An Open Letter to Professor Edward J. Lincoln

The letter below, to the Clinton administration’s chief Japan economist, is self-explanatory.

Dear Ed:

Having heard nothing from you over the summer despite several private attempts to make contact, I must now press publicly for an answer.

As you know, I have offered to donate $10,000 to your favorite charity if you are prepared to join me for a public discussion of the hidden contradictions in the  “lost decades” story of Japan. On several occasions since 1998, I have extended similar invitations to nearly a dozen other key commentators, most of them securities analysts, yet none has come forward.

As you understand better than anyone, the evidence that the press has – yet again – completely misconstrued Japan is everywhere. You yourself agree on a key part of my analysis that, in striking contradiction to umpteen reports in the great newspapers of record of the English language, the Japanese employment system has not broken down (such reports were particularly prevalent, and were played particularly big, in the late 1990s but similar predictions have been a mainstay of these newspapers’ perennially benighted Japan coverage since the 1960s!). These reports are ultimately traceable to a few questionable sources in the Tokyo foreign community and are intended to forestall demands by corporate Japan’s foreign workers for parity in employment conditions with workers in the home country. For details on just one of several less-than-noble reasons why foreigners in Tokyo are so persistent in pumping misinformation into the English-language press, click here.

As an economist, you are a practitioner in a field that purports to be a science. The essence of the scientific method is not only not to sweep contrary evidence under the carpet but eagerly to investigate it. One of the key contradictions that must be addressed is the evidence of electricity statistics. In 2007 it was discovered that the long-term record in electricity output completely gainsaid the “lost decades” story. Adjusted to a per-capita basis, the figures showed that Japan’s electricity output in the 1990s rose twice as fast as  America’s! And Japan continued to outperform in the new century. As you know, electricity output is widely accepted as an impartial, culture-neutral proxy for economic growth and it is indeed relied on by international organizations such as the IMF and World Bank when a government may not be following international accounting standards in calculating GDP growth.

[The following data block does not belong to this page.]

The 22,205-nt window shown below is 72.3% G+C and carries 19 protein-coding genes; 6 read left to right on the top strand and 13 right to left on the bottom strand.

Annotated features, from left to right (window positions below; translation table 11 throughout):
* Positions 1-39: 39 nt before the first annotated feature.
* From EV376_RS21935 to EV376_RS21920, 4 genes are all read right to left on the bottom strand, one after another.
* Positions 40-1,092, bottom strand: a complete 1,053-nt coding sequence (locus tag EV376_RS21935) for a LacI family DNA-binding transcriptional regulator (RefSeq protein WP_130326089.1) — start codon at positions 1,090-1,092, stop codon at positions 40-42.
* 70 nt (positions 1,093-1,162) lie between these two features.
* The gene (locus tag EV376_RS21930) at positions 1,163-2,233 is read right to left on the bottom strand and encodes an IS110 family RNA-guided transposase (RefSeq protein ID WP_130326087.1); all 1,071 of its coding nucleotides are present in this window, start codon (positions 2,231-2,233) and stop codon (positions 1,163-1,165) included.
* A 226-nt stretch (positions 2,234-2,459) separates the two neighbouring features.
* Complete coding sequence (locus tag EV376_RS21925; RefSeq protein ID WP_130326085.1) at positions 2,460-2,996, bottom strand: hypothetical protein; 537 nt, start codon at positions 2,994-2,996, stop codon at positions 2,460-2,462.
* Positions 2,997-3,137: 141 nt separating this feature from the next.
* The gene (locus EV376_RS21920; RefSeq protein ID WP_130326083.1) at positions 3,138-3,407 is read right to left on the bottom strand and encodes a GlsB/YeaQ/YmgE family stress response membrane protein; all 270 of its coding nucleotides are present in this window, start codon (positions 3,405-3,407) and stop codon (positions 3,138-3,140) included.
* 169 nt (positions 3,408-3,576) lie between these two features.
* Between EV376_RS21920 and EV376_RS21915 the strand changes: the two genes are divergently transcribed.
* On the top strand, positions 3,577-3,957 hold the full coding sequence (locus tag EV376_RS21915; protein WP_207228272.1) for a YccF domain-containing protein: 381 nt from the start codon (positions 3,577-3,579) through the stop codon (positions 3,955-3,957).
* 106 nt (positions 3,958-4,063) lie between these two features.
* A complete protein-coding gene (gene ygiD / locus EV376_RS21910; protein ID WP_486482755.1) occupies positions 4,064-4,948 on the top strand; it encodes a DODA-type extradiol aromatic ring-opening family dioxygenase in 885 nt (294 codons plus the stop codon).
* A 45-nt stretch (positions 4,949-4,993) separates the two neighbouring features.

In contradistinction to others who have propagated the “stagnant Japan” story (who are generally not Americans and in any case are answerable only to their own bank accounts), you have a duty to the American national interest to clarify your position. You know you made serious mistakes in your capacity as the Clinton administration’s chief Japan economist – mistakes which have continued badly to mislead the American establishment in its dealings not only with Japan but with most of the rest of the East Asian region, not least China.

Please admit these mistakes. You would not be the first former public servant to acknowledge error and, if the precedents of Alan Greenspan on banking deregulation or Robert McNamara on the Vietnam war are any guide, you stand to earn great respect in correcting the record even at this late stage.

In any case please afford me the courtesy of a reply.

Best wishes,

Eamonn Fingleton

P.S. For my post of June 28, click here

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